(1)Distribution of Fair Market Value Upon Conversion. Notwithstanding § 1. 408-4(e), when part or all of a traditional IRA that is an individual retirement annuity described in section 408(b) is converted to a Roth IRA, for purposes of determining the amount includible in gross income as a distribution under § 1.408A-4, A-7, the amount that is treated as distributed is the fair market value of the annuity contract on the date the annuity contract is converted. Similarly, when a traditional IRA that is an individual retirement account described in section 408(a) holds an annuity contract as an account asset and the traditional IRA is converted to a Roth IRA, for purposes of determining the amount includible in gross income as a distribution under § 1.408A-4, A-7, the amount that is treated as distributed with respect to the annuity contract is the fair market value of the annuity contract on the date that the annuity contract is distributed or treated as distributed from the traditional IRA. The rules in this A-14 also apply to conversions from SIMPLE IRAs.
(2)Annuity contract surrendered. Paragraph (a)(1) of this paragraph A-14 does not apply to a conversion of a traditional IRA to the extent the conversion is accomplished by the complete surrender of an annuity contract for its cash value and the reinvestment of the cash proceeds in a Roth IRA, but only if the surrender extinguishes all benefits and other characteristics of the contract. In such a case, the cash from the surrendered contract is the amount reinvested in the Roth IRA.
(b)Determination of fair market value -
(i)Use of alternative methods. This paragraph (b) sets forth methods which may be used to determine the fair market value of an individual retirement annuity for purposes of paragraph (a)(1) of this paragraph A-14. However, if, because of the unusual nature of the contract, the value determined under one of these methods does not reflect the full value of the contract, that method may not be used.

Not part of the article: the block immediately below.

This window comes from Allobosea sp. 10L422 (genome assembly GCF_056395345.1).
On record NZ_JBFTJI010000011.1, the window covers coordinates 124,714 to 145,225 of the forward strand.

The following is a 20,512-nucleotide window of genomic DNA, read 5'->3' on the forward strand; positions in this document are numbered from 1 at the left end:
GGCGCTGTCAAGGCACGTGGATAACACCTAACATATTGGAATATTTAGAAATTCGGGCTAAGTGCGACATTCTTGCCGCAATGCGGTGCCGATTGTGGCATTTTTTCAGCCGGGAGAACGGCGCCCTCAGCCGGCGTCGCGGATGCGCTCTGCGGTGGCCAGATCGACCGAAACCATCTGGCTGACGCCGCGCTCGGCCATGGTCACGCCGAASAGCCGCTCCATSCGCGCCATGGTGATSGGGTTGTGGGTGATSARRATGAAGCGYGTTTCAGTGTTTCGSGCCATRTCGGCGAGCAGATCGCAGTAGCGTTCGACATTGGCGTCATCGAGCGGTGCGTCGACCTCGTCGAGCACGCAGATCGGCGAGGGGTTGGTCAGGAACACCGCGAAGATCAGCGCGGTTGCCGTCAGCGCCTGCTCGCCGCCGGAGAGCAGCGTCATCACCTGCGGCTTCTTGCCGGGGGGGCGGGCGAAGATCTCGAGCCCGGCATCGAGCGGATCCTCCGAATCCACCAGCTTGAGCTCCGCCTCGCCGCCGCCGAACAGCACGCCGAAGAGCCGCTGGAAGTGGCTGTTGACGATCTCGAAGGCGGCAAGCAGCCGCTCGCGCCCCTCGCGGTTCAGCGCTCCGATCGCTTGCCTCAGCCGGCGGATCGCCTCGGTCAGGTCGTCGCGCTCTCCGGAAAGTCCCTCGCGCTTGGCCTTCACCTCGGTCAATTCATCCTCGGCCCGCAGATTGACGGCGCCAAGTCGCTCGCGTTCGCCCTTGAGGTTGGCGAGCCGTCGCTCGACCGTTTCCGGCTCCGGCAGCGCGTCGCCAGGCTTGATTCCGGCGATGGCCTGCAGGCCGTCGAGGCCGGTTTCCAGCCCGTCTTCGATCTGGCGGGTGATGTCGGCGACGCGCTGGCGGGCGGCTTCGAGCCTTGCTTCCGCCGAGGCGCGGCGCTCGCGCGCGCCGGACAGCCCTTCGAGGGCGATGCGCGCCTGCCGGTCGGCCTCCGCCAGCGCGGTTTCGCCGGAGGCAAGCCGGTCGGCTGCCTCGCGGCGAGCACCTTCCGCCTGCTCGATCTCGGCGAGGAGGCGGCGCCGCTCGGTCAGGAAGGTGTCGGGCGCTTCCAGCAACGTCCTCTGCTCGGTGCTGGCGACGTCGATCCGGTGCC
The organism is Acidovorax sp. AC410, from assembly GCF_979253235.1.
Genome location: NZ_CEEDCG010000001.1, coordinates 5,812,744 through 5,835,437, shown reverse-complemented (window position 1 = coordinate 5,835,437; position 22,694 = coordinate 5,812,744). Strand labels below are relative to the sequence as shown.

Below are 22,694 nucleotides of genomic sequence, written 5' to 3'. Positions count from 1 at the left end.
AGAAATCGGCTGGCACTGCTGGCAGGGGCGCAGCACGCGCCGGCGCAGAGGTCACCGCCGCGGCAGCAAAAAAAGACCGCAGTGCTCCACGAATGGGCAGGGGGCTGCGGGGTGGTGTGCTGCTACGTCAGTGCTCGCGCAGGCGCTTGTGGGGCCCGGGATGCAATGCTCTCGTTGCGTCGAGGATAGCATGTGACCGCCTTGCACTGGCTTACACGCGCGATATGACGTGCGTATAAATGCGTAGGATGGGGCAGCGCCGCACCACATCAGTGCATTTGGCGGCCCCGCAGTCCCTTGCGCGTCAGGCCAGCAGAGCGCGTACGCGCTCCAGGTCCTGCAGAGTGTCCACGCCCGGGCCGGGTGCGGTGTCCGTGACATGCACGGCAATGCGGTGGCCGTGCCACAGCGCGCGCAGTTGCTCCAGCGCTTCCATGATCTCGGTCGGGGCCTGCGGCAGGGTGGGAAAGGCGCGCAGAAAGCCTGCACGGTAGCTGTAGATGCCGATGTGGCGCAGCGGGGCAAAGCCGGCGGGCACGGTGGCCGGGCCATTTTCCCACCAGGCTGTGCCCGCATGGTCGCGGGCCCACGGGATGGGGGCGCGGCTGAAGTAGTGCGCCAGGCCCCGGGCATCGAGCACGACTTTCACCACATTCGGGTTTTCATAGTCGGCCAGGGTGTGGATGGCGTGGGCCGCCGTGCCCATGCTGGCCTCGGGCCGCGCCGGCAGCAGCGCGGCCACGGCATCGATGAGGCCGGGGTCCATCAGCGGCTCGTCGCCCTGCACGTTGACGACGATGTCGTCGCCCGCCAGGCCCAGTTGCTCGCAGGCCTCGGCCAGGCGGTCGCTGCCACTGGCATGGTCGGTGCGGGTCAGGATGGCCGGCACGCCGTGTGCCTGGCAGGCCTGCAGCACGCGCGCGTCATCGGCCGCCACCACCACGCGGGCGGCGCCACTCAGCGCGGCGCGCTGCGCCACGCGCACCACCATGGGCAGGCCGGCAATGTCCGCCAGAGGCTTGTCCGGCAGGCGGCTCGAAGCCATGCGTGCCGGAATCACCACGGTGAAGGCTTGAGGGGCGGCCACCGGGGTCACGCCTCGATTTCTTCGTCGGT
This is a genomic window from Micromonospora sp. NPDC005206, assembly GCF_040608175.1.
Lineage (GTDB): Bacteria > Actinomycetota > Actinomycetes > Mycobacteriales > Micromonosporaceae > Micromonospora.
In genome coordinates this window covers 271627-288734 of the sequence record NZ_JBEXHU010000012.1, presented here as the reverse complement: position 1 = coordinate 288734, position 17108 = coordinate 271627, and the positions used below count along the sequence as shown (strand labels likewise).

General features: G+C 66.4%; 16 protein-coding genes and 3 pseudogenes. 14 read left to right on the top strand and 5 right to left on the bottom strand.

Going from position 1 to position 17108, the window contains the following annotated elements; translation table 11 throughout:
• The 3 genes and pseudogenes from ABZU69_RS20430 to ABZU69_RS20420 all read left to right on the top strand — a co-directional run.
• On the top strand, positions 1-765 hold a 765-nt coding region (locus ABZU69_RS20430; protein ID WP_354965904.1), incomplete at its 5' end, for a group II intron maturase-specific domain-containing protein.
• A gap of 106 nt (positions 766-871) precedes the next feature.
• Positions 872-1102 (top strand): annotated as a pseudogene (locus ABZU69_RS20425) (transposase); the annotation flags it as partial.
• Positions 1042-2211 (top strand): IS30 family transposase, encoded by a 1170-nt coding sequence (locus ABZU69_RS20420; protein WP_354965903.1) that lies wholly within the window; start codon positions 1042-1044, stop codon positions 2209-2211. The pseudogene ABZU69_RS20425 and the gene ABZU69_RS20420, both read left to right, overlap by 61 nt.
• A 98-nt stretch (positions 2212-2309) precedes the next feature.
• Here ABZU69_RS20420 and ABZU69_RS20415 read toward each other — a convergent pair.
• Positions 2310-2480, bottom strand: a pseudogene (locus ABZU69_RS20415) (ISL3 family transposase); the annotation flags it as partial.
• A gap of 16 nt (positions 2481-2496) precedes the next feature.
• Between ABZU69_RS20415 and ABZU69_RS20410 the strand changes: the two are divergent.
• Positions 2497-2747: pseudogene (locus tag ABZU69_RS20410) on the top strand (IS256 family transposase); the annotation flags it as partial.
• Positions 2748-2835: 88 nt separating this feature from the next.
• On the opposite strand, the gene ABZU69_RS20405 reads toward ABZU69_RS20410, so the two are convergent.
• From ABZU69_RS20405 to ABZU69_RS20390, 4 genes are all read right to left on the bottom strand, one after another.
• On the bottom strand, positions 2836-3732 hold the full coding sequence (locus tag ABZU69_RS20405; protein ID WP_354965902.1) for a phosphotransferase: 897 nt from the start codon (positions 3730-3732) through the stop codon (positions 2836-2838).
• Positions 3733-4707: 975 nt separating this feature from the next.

(ii)Additional guidance. Additional guidance regarding the fair market value of an individual retirement annuity, including formulas to be used for determining fair market value, may be issued by the Commissioner in revenue rulings, notices, or other guidance published in the Internal Revenue Bulletin (see § 601.601(d)(2)(ii)(b)).
(2)Gift tax method -
(i)Cost of contract or comparable contract. If with respect to an annuity, there is a comparable contract issued by the company which sold the annuity, the fair market value of the annuity may be established by the price of the comparable contract. If the conversion occurs soon after the annuity was sold, the comparable contract may be the annuity itself, and thus, the fair market value of the annuity may be established through the sale of the particular contract by the company (that is, the actual premiums paid for such contract).
(ii)Use of reserves where no comparable contract available. If with respect to an annuity, there is no comparable contract available in order to make the comparison described in paragraph (b)(2)(i) of this paragraph A-14, the fair market value may be established through an approximation that is based on the interpolated terminal reserve at the date of the conversion, plus the proportionate part of the gross premium last paid before the date of the conversion which covers the period extending beyond that date.
(3)Accumulation method. As an alternative to the gift tax method described in paragraph (b)(2) of this paragraph A-14, this paragraph (b)(3) provides a method that may be used for an annuity contract which has not been annuitized. The fair market value of such an annuity contract is permitted to be determined using the methodology provided in § 1.401(a)(9)-6, A-12, with the following modifications:
(c)Effective/applicability date. The provisions of this paragraph A-14 are applicable to any conversion in which an annuity contract is distributed or treated as distributed from a traditional IRA on or after August 19, 2005. However, for annuity contracts distributed or treated as distributed from a traditional IRA on or before December 31, 2008, taxpayers may instead apply the valuation methods in § 1.408A-4T (as it appeared in the April 1, 2008, edition of 26 CFR part 1) and Revenue Procedure 2006-13 ( 2006-1 CB 315) (See § 601.601(d)(2)(ii)(b)).